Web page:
SA stocks are set for a slow start on Monday as caution prevails ahead of highly anticipated trade talks between US President Donald Trump and Chinese President Xi Jinping later in the week. 

Their meetings, at the upcoming Group of 20 (G-20) summit in Osaka, come amid simmering tensions in the Middle East after Iran shot down a US drone. Trump responded by approving military action against Iran, but shortly after backed down on that plan.

“At this juncture, we do not anticipate a meaningful US-China trade deal, but any deal potentially involving a stay on fresh tariffs would be interpreted positively by market players,” analysts at Singapore’s OCBC Bank said on Monday.

“Note that Trump is facing external challenges of China, Iran and North Korea ahead of his 2020 election race, so the pressure may be on to keep all three from boiling over in the interim,” the bank said.

Asian markets were mixed on Monday, with Hong Kong’s Hang Seng index adding 0.2% and the Shanghai Composite edging marginally lower. Japan’s Nikkei 225 index, Korea’s Kospi and Australia’s main benchmark were all flat.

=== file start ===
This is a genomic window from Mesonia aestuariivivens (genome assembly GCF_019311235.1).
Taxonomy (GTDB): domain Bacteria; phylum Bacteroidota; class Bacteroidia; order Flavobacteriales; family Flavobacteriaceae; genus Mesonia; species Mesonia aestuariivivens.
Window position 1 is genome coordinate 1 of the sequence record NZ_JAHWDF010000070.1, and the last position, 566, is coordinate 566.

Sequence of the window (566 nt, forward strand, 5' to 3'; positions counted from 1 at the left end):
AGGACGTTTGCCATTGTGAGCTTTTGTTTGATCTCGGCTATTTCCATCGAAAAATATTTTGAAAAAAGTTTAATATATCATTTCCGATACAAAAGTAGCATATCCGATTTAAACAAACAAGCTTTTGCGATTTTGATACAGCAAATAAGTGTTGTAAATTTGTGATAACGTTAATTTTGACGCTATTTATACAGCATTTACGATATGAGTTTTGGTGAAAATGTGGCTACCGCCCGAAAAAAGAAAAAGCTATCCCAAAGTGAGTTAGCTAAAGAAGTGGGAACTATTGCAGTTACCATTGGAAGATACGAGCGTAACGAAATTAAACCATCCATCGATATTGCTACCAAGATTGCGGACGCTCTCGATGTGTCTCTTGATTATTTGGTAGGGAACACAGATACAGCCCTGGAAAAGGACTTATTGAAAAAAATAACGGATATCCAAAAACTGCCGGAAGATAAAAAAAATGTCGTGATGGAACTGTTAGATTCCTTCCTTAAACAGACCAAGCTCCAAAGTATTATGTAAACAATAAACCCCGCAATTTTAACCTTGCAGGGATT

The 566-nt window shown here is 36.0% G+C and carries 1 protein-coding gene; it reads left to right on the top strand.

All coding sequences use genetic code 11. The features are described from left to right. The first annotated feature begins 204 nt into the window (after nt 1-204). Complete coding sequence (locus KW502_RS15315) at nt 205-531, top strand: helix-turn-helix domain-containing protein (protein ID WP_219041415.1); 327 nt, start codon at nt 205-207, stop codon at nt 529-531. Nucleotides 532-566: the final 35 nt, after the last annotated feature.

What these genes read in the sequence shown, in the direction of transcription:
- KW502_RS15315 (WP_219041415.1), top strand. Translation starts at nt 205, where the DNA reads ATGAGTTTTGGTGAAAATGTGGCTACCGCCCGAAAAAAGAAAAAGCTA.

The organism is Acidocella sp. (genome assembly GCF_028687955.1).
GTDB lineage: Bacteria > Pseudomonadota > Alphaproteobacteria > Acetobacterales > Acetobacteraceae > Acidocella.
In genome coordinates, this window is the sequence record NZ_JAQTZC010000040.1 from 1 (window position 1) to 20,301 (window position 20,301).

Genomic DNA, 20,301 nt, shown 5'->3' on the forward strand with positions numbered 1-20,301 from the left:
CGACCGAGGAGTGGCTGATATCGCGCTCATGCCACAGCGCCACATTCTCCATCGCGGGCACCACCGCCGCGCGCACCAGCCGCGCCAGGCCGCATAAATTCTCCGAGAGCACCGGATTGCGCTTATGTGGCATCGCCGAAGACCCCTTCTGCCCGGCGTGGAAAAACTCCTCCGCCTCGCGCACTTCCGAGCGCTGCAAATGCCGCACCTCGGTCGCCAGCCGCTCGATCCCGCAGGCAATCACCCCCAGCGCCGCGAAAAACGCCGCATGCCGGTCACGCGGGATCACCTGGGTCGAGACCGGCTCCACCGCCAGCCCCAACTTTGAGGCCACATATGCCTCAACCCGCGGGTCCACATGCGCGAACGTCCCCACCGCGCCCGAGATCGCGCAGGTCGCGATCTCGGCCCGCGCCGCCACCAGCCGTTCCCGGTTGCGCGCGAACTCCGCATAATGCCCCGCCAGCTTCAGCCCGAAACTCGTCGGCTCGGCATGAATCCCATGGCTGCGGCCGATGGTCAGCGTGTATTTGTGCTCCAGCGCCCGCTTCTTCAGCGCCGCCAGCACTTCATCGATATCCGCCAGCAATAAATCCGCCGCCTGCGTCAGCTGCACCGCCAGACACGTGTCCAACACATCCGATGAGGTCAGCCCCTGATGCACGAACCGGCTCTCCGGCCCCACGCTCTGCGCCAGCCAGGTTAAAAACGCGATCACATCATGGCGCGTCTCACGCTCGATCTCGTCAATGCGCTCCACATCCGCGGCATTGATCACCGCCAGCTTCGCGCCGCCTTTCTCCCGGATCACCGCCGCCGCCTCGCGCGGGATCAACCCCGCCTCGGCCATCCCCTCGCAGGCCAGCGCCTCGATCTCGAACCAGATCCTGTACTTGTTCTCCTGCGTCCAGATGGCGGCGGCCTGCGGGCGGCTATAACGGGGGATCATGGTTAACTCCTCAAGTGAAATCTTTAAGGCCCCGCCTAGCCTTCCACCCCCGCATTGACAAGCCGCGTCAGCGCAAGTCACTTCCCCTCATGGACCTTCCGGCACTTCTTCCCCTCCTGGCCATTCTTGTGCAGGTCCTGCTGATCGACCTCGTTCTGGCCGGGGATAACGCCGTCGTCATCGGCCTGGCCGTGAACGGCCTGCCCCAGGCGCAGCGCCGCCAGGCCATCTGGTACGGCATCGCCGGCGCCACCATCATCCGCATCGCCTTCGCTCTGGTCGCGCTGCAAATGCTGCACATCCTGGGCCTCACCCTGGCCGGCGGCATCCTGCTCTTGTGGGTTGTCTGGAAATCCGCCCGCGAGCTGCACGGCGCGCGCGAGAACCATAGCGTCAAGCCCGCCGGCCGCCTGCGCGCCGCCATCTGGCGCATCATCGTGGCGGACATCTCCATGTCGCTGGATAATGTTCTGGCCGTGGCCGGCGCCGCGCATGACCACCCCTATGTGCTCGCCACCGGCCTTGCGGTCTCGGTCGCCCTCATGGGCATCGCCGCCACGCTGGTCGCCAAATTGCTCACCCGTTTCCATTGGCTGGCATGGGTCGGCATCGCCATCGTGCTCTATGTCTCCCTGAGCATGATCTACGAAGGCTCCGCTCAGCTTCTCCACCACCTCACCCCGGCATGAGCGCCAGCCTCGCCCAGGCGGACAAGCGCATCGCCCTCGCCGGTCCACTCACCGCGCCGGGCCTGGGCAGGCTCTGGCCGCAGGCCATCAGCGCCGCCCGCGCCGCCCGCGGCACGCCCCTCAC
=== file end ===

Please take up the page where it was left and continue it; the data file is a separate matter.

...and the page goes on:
Chinese internet and gaming giant Tencent was 0.3% up in Hong Kong. Major shareholder Naspers said on Friday its core headline earnings in the year to end-March rose 26% to $3bn.

JSE-heavyweight BHP Group was 0.2% up in Australia.

JSE-listed landlord Safari Investments is due to report financial statements on Monday. The group has warned that distributions per share will fall by between 24% and 29% for the year to end-March.

Invicta Holdings is also expected to report.

Statistics SA is due to publish tourism and migration data for April, as well as statistics of liquidations and insolvencies for May.

The rand was broadly flat on Monday morning, trading at R14.30/$, R18.24/£, and R16.27/€.